Smartphones Thriving in Slumping Handset Market

 
 
By Roy Mark  |  Posted 2009-08-12 Email Print this article Print
 
 
 
 
 
 
 

After experiencing a record 9.4 percent decline in the first quarter, worldwide global sales of mobile phones fell another 6.1 percent in the second quarter, Gartner says. Smartphone sales, though, jumped 27 percent with the Apple iPhone, Palm Pre and Nokia N97 making their market debuts. Only the iPhone didn't disappoint.

Overall mobile phone sales were down 6.1 percent in the second quarter, but smartphone sales surged 27 percent from the same period in 2008, according the latest worldwide sales numbers from Gartner. Overall, second-quarter mobile phone sales totaled 286.1 million units, down from 304 million sales in the second quarter last year.

But it was smartphone sales-particularly Apple's new iPhone 3GS model-that grabbed Gartner analyst Carolina Milanesi's attention.

"Despite the challenging market, some devices sold well as consumers who would usually have purchased standard midrange devices either cut back to less expensive handsets or moved up the range to get more features for their money," Milanesi said in a statement. "Touch-screen and QWERTY devices remained a major driver for replacement sales and benefited manufacturers with strong, touch-focused midtier devices."

Click here to read about how Apple, Nokia and RIM are leading new trends in handsets.

Apple's expansion into a larger number of countries in the past year had a clear effect on its sales volumes, as have the recent price adjustments for the 8GB 3G iPhone, Milanesi said. Sales of 5.4 million units in the second quarter indicated a 51 percent growth in shipments and helped Apple maintain the No. 3 position in the smartphone market.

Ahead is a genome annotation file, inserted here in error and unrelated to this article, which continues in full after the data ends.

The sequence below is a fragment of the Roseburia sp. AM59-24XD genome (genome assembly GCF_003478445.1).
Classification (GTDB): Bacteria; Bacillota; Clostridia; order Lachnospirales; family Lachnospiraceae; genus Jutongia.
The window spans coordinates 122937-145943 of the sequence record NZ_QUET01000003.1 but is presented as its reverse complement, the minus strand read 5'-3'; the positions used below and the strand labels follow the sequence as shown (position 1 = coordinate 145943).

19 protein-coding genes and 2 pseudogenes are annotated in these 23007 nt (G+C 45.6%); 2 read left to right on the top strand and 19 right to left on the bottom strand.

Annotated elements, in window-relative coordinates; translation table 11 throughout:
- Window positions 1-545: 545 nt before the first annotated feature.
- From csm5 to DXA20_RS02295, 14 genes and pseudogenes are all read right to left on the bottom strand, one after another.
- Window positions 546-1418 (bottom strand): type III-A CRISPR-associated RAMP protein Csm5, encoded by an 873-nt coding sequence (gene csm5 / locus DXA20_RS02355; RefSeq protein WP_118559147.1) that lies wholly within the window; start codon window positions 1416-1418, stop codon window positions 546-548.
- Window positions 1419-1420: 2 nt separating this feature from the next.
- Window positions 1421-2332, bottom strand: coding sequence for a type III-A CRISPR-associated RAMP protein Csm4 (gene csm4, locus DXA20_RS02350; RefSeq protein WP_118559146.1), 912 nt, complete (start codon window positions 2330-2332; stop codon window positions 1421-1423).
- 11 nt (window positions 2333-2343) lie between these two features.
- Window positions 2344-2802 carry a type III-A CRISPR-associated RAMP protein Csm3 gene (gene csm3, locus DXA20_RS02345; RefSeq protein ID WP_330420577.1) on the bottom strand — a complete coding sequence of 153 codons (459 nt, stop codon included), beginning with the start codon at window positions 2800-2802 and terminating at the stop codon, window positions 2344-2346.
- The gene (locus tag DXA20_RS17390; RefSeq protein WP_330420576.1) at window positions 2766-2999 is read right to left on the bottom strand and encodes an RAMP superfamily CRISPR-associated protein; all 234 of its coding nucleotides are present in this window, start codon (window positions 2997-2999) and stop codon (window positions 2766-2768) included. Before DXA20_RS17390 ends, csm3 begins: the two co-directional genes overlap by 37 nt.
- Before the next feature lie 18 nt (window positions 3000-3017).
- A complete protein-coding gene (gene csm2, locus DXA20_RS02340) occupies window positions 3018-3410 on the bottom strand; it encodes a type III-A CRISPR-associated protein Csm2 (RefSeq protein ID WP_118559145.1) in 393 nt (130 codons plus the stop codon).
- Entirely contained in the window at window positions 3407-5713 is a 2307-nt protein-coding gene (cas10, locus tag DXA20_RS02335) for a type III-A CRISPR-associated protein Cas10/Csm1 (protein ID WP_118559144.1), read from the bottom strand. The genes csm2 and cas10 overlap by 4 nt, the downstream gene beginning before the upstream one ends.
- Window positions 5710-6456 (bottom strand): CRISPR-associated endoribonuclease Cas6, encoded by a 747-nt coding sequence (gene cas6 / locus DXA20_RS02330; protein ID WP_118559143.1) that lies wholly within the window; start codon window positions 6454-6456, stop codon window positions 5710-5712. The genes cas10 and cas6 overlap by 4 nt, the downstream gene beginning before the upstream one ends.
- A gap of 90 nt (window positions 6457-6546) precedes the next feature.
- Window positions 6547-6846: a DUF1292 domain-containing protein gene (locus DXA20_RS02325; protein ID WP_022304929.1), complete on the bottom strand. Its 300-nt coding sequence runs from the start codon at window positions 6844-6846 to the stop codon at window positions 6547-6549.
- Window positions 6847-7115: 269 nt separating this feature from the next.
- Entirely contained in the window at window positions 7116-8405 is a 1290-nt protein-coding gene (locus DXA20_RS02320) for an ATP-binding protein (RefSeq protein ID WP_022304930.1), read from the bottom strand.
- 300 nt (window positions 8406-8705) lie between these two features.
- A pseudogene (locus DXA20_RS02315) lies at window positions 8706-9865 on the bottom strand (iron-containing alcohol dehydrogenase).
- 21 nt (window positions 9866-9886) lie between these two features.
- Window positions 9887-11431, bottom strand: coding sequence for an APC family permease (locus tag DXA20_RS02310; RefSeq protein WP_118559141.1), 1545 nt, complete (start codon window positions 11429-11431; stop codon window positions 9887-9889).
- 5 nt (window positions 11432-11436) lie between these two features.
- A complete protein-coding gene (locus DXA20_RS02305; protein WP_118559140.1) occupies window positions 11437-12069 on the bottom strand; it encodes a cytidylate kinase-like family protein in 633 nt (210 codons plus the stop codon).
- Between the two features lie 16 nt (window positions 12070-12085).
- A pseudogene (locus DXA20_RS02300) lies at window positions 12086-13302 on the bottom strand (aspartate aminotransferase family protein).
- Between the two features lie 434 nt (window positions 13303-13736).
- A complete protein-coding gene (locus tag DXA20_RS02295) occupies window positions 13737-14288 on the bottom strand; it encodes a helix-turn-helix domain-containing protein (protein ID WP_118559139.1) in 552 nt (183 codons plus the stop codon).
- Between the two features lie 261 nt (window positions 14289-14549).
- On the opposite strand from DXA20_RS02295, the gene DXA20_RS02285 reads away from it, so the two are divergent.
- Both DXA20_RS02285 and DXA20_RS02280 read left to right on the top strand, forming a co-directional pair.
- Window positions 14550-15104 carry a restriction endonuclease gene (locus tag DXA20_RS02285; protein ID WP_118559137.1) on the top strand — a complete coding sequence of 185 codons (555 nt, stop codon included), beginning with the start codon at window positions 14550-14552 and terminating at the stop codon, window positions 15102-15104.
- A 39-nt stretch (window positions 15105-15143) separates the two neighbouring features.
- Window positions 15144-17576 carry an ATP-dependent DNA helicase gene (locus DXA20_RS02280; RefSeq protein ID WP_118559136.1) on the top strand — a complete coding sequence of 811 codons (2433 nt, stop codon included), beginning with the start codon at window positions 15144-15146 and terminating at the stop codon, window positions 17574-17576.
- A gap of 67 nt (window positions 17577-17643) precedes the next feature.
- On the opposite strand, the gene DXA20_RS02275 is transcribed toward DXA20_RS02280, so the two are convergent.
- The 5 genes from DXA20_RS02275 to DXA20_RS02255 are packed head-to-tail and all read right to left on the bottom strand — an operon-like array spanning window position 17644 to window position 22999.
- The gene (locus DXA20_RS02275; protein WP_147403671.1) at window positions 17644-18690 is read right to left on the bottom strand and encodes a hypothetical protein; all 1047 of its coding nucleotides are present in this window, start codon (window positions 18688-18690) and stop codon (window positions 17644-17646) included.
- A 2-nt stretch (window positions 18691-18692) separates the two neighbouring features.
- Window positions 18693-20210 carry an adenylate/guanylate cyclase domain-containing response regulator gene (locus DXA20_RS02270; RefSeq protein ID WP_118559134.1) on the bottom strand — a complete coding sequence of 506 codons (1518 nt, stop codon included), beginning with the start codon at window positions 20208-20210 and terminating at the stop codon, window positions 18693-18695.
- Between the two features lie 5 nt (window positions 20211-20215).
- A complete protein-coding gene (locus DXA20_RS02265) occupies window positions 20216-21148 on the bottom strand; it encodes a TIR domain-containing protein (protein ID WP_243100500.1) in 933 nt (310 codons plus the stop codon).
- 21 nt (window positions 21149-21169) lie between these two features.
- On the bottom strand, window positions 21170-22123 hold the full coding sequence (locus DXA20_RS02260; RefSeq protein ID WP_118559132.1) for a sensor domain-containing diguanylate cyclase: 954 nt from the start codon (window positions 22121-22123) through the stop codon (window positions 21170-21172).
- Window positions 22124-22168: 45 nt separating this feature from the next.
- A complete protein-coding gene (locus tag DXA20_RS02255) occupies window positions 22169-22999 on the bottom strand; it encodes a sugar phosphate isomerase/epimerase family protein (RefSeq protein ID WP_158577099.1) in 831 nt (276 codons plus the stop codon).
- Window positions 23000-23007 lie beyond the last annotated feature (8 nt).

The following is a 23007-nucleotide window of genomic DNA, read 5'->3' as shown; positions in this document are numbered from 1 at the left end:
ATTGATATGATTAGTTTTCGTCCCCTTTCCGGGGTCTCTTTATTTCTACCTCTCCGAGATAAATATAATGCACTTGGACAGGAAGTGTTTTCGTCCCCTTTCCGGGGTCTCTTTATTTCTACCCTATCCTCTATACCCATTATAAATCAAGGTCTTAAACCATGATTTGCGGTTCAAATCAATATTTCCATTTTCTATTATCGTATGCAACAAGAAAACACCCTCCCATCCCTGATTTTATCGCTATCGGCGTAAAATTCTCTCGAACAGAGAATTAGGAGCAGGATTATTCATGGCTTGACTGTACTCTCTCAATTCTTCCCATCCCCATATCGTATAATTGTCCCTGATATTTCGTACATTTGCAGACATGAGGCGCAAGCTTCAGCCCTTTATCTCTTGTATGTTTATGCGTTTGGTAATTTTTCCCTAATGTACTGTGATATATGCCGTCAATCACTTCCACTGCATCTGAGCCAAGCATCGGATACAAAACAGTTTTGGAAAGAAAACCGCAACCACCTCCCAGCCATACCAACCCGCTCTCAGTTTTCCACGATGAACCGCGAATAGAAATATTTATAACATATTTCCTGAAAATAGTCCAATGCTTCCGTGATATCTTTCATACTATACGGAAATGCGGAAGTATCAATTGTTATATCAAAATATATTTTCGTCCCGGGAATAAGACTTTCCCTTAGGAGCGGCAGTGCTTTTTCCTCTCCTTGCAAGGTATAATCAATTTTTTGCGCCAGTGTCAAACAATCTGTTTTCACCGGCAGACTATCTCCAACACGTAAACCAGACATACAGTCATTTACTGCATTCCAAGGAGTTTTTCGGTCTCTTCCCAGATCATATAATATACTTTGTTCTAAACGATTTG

Overall, Nokia paced the smartphone market with 18.4 million sales to claim a 45 percent market share. Research In Motion came in second with 7.6 million sales and an 18.7 market share while Apple's 5.4 million sales were good enough to take third with a market-share slice of 13.3 percent.

The second quarter also saw the debut of Nokia's high-end N97 smartphone and the long-awaited Palm Pre based on a new Web operating system. Both stumbled out of the blocks, with Nokia selling just 500,000 units in the channel since it began shipping in June and Pre sales reaching just 205,000 in the quarter.

The Apple 3GS iPhone, by contrast, racked up sales of 1 million units in its first weekend. Moreover, since the new iPhone came to market at the end of the second quarter, its full potential will only start to show in sales figures in the second half of 2009.

"Smartphone sales were strong during the second quarter of 2009, with sales of 40.9 million units in line with Gartner's forecast of 27 per cent year-on-year sales growth for 2009," Milanesi said. "Given the higher margins, smartphones offer the biggest opportunity for manufacturers. It is the fastest-growing market segment and the most resistant to declining ASPs."

As for Nokia, Milanesi added, "The right high-end product and an increased focus on services and content are vital for Nokia if it wants to both revamp its brand and please investors with a more promising outlook in ASPs and margins."

Gartner analyst Roberta Cozza said of the Pre, "Palm currently ranks 10th in the smartphone market and Gartner remains concerned about its ability to gain traction outside the U.S. market, where its brand is less strong."

In the smartphone operating system market, Symbian held a 51 percent share in the second quarter, down from 57 per cent a year ago, while RIM and Apple increased their shares year-on-year. Android's share was just under 2 percent but more Android-based devices will come to market in the fourth quarter, intensifying competition in the smartphone OS market, particularly for Symbian and Windows Mobile.

Microsoft's share continued to drop year over year, accounting for 9 per cent of the market in the second quarter.

"Microsoft licensees HTC and Samsung continued to add features to their own interfaces, on top of Windows Mobile, to create more competitive products and make up for the usability constraints of the Microsoft platform," Cozza said.

 
 
 
 
 
 
 
 
 
 
 

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